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Windows 7: TrueCrypt Master Key Extraction And Volume Identification

17 Jan 2014   #1

Microsoft Community Contributor Award Recipient

Windows 7 Home Premium x64 SP1
 
 
TrueCrypt Master Key Extraction And Volume Identification

Quote:
One of the disclosed pitfalls of TrueCrypt disk encryption is that the master keys must remain in RAM in order to provide fully transparent encryption. In other words, if master keys were allowed to be flushed to disk, the design would suffer in terms of security (writing plain-text keys to more permanent storage) and performance. This is a risk that suspects have to live with, and one that law enforcement and government investigators can capitalize on.

The default encryption scheme is AES in XTS mode. In XTS mode, primary and secondary 256-bit keys are concatenated together to form one 512-bit (64 bytes) master key. An advantage you gain right off the bat is that patterns in AES keys can be distinguished from other seemingly random blocks of data. This is how tools like aeskeyfind and bulk_extractor locate the keys in memory dumps, packet captures, etc. In most cases, extracting the keys from RAM is as easy as this:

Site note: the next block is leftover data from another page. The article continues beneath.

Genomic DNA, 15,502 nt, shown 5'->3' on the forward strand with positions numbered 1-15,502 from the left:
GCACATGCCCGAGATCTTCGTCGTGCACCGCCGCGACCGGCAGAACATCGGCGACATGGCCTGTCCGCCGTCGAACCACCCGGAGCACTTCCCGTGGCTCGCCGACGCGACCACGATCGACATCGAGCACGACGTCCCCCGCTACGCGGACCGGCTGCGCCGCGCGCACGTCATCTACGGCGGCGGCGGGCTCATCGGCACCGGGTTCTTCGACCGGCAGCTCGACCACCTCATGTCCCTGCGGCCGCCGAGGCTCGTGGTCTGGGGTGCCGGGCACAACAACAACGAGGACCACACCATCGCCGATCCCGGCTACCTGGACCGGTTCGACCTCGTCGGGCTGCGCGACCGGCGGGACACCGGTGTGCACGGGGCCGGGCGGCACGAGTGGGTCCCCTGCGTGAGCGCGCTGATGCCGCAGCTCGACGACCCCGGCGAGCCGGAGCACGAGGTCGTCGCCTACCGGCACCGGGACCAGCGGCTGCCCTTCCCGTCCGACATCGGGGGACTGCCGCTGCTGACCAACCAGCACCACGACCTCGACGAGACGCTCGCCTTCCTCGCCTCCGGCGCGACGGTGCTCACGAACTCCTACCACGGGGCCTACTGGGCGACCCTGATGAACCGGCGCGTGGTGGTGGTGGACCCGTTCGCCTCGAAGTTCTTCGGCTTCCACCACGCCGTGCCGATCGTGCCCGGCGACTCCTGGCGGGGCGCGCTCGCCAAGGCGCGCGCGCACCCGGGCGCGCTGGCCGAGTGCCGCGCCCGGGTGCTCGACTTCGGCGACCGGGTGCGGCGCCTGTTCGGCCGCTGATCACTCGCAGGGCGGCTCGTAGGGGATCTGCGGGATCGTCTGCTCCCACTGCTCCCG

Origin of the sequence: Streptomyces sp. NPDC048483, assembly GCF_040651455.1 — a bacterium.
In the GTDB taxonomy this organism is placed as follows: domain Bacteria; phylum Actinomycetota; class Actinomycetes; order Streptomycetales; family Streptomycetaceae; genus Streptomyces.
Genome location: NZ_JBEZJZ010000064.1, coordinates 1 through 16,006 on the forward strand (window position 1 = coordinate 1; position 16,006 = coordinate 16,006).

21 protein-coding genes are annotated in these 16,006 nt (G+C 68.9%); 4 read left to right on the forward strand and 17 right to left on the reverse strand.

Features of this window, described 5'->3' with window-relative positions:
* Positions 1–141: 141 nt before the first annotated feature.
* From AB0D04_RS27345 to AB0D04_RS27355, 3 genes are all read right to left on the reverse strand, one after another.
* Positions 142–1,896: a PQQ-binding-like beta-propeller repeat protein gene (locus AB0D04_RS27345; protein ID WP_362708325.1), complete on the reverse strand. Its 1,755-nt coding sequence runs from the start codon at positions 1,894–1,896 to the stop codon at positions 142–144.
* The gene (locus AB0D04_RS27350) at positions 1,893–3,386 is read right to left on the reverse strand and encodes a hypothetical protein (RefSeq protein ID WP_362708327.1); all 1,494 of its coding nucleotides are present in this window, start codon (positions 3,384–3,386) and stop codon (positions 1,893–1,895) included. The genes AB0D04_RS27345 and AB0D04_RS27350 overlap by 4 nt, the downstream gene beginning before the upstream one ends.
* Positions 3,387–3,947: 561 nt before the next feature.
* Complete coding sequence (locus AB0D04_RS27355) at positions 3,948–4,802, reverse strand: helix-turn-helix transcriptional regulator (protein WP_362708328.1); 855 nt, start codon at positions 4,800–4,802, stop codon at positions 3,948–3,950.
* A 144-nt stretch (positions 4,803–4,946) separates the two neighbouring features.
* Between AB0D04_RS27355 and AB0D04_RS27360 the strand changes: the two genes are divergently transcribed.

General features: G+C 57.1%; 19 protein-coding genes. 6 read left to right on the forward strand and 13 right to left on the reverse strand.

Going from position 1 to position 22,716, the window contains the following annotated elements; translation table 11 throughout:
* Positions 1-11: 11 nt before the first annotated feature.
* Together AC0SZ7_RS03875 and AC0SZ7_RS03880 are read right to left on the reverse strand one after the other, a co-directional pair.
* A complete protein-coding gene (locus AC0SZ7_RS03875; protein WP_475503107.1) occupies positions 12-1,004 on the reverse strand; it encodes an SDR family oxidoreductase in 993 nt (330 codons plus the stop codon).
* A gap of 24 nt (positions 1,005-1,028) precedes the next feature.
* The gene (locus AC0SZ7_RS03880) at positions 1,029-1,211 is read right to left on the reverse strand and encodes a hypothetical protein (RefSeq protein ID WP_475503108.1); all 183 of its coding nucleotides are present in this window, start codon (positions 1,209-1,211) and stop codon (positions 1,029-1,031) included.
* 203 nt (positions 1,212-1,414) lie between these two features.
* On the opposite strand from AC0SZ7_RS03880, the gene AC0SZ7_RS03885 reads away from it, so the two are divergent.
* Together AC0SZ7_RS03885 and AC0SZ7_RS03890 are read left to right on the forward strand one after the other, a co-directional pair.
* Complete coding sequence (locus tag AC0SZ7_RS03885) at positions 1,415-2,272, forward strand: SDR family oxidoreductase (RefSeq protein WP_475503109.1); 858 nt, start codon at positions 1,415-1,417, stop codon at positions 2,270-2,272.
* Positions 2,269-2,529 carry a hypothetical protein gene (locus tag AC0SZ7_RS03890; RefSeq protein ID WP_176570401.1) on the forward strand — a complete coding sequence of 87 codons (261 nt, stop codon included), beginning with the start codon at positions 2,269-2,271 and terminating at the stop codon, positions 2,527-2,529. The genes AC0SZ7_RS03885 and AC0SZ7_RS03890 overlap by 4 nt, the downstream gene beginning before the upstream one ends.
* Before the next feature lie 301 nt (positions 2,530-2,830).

$ ./aeskeyfind Win8SP0x86.raw
f12bffe602366806d453b3b290f89429
e6f5e6511496b3db550cc4a00a4bdb1b
4d81111573a789169fce790f4f13a7bd
a2cde593dd1023d89851049b8474b9a0
269493cfc103ee4ac7cb4dea937abb9b
4d81111573a789169fce790f4f13a7bd
4d81111573a789169fce790f4f13a7bd
269493cfc103ee4ac7cb4dea937abb9b
4d81111573a789169fce790f4f13a7bd
0f2eb916e673c76b359a932ef2b81a4b
7a9df9a5589f1d85fb2dfc62471764ef47d00f35890f1884d87c3a10d9eb5bf4
e786793c9da3574f63965803a909b8ef40b140b43be062850d5bb95d75273e41

Keyfind progress: 100%

Several keys were identified, but only the two final ones in red are 256-bits (the others are 128-bit keys). Thus, you can bet by combining the two 256-bit keys, you'll have your 512-bit master AES key. That's all pretty straightforward and has been documented in quite a few places - one of my favorites being Michael Weissbacher's blog.
Source

A Guy

My System SpecsSystem Spec
.

18 Jan 2014   #2

Win7 Pro 32bit
 
 

Very disheartening news on the surface. But on page 8 of the .pdf file, it appears that RAM flush/optimizing/scrubbing programs, such as WinUtilities Free Memory Optimizer, Glary Utilities, Clean RAM, or FreeRAM work to wipe the keys' images remaining in RAM.
I'm also hopeful that it's much more difficult to reconstruct cascaded keys, such as AES-Twofish-Serpent, which I always use.
My System SpecsSystem Spec
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 TrueCrypt Master Key Extraction And Volume Identification




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